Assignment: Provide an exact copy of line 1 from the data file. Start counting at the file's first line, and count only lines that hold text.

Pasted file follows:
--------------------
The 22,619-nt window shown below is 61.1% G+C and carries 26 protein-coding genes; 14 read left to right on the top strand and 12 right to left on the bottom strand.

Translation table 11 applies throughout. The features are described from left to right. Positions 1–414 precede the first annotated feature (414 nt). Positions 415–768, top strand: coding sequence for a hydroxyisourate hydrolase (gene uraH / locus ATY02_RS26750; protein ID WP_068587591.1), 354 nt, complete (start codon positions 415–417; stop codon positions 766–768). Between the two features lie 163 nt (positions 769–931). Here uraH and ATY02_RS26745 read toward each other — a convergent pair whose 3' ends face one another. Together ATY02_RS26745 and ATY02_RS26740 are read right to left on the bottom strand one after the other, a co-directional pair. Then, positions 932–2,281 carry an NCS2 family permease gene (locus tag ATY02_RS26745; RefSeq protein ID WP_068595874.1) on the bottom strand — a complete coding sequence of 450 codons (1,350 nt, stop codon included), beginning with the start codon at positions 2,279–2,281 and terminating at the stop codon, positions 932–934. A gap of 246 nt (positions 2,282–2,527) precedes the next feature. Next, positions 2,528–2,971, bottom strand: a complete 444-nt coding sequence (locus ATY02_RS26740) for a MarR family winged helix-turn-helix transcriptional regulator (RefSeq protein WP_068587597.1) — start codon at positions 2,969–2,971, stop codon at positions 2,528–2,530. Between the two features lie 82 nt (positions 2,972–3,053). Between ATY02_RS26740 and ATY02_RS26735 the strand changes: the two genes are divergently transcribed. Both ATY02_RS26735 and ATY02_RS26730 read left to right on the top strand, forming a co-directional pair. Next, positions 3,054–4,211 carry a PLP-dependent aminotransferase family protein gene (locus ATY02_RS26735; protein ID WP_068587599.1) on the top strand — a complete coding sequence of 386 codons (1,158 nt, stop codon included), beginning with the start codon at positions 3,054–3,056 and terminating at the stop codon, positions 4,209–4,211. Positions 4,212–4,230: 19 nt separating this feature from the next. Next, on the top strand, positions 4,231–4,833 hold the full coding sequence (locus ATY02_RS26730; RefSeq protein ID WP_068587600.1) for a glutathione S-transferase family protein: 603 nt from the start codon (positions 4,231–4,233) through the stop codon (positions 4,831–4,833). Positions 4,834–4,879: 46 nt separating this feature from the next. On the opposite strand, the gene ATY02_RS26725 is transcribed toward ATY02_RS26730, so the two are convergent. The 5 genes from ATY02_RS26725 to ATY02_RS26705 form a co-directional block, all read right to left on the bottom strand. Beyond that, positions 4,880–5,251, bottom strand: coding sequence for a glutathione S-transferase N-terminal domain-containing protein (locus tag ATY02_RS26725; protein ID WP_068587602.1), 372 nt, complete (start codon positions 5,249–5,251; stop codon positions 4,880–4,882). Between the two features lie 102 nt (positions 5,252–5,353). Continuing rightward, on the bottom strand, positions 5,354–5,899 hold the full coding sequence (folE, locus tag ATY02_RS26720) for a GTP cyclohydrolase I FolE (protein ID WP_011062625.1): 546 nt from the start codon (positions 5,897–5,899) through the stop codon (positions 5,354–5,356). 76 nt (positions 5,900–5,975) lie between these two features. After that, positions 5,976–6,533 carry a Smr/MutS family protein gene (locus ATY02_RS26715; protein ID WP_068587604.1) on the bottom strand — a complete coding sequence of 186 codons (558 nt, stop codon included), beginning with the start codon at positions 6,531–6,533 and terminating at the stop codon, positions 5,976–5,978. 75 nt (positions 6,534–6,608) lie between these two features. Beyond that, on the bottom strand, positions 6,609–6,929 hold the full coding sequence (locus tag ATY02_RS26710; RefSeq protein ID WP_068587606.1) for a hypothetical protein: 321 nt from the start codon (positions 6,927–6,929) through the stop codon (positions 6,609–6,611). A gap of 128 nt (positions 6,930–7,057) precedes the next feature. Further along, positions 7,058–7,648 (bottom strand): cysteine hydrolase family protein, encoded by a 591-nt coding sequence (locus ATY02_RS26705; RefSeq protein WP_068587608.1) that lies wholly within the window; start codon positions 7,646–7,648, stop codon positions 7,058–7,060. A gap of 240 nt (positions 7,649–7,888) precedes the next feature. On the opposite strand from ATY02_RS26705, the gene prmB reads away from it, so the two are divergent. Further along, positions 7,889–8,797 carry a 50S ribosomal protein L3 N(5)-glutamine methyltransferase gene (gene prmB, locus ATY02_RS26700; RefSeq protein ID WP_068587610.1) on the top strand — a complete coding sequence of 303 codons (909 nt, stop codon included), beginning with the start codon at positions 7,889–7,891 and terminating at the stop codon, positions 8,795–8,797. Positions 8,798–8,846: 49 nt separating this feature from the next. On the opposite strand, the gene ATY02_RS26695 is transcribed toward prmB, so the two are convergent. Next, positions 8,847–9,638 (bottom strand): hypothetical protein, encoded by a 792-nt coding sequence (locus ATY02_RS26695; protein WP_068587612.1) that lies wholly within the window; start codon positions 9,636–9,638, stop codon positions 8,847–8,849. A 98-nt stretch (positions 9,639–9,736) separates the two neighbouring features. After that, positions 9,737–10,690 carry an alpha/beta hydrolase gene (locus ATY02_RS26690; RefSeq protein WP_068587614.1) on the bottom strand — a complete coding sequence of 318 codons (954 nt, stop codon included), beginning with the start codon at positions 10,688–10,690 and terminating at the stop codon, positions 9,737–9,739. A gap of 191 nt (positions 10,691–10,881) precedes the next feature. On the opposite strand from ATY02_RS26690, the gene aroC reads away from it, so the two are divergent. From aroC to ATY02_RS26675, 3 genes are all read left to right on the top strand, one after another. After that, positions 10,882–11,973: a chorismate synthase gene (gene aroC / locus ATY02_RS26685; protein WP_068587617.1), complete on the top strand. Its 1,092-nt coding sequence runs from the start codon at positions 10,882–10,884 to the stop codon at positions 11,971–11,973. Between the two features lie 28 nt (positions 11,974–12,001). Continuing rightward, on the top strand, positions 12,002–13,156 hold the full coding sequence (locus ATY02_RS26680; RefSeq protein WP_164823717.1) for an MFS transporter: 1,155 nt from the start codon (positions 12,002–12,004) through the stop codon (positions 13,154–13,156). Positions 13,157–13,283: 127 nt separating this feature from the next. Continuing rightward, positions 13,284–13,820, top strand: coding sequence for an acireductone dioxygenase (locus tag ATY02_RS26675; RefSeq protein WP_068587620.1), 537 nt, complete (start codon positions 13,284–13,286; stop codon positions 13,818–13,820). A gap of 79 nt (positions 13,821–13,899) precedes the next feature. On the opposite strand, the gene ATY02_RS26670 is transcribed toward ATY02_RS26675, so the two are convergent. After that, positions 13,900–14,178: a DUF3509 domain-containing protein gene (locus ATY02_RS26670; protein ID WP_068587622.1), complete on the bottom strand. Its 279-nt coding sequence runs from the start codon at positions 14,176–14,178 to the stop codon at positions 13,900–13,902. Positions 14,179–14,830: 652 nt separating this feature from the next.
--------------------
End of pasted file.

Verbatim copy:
The 22,619-nt window shown below is 61.1% G+C and carries 26 protein-coding genes; 14 read left to right on the top strand and 12 right to left on the bottom strand.